Chances are you've read one, perhaps as you wait for your fellow theatergoers to take their seats and an 8pm curtain slowly turns into 8:15. We're talking about program notes, those tiny essays penned by playwrights, directors, and artistic directors that serve as your in-flight reading at the theater. But are they really a good idea when all eyes should be on the stage? Zachary Stewart thinks not, while Hayley Levitt finds them to be useful sources of context and information. Our two critics compare notes (and the absence thereof) in TheaterMania's latest Point-Counterpoint:
Zachary Stewart: Hayley, I've noticed that you always give the program notes a thorough read when you go to the theater. What do you get out of them?
Hayley Levitt: Exactly what the writer or director wants me to get out of them: context. When you go into a play, especially if you're going in totally blind, program notes can set the tone, provide historical background, or just generally explain in what spirit this particular work was created. You can certainly figure out a lot of those things from the play itself, but you have the chance to get more out of a production if you go in with a better understanding of the world you're being thrown into.
Zach: I think that's cheating. The playwright and director should be able to say everything they have to say onstage. If they need to write an essay to convey their ideas, they ought to go into academia instead of theater.
Hayley: I don't think that's entirely fair. Especially coming from a critic who I know does a good amount of research before reviewing. I remember you reading War Paint, a pretty hefty book I might add, before reviewing the Broadway musical. Clearly you felt that having a head start on the rivalry between Elizabeth Arden and Helena Rubinstein would either a) add to your experience of the show or b) make you more capable of evaluating it. How is that any different from program notes?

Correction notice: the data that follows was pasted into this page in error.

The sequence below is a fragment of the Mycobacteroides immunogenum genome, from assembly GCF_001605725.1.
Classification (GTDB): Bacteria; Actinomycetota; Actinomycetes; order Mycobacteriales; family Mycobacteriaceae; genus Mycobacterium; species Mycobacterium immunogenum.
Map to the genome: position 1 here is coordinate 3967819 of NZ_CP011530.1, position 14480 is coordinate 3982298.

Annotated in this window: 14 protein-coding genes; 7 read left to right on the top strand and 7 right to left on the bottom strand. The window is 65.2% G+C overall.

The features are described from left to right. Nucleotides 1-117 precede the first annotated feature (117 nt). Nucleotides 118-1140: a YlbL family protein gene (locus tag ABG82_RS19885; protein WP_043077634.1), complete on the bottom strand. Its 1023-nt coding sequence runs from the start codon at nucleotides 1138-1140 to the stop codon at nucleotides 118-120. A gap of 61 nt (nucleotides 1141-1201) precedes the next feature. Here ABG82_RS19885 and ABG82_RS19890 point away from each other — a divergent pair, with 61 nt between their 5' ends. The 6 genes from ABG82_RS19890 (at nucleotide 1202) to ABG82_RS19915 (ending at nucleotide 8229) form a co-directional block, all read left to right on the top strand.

Zach: In the case of War Paint, I will forever regret wasting several hours of my life on a read that was less thrilling than watching paint dry (and only mildly more interesting than the musical). That's not always the case with my pre-review research, which is usually a rewarding experience because I'm learning things on my own. By contrast, program notes feed the audience research like a mother bird regurgitating into the mouths of her chicks. They are a way to reward a lack of intellectual curiosity with predigested talking-points.
Hayley: I'd like to think of them more like pool floaties. They won't take you far, but they'll keep you from drowning. Almost every show we see, whether we realize it or not, operates under the assumption that we have some kind of background knowledge. Take The Producers as an example. It's a brilliant comedy, but if you don't have the necessary historical context, there's no way for you to understand why a musical called Springtime for Hitler about an Axis victory in World War II is so funny. Mel Brooks assumed that his audiences were people with a basic understanding of world history, but if we're at a play that's commenting on a less conspicuous piece of history, program notes are an efficient way to get everyone on the same page.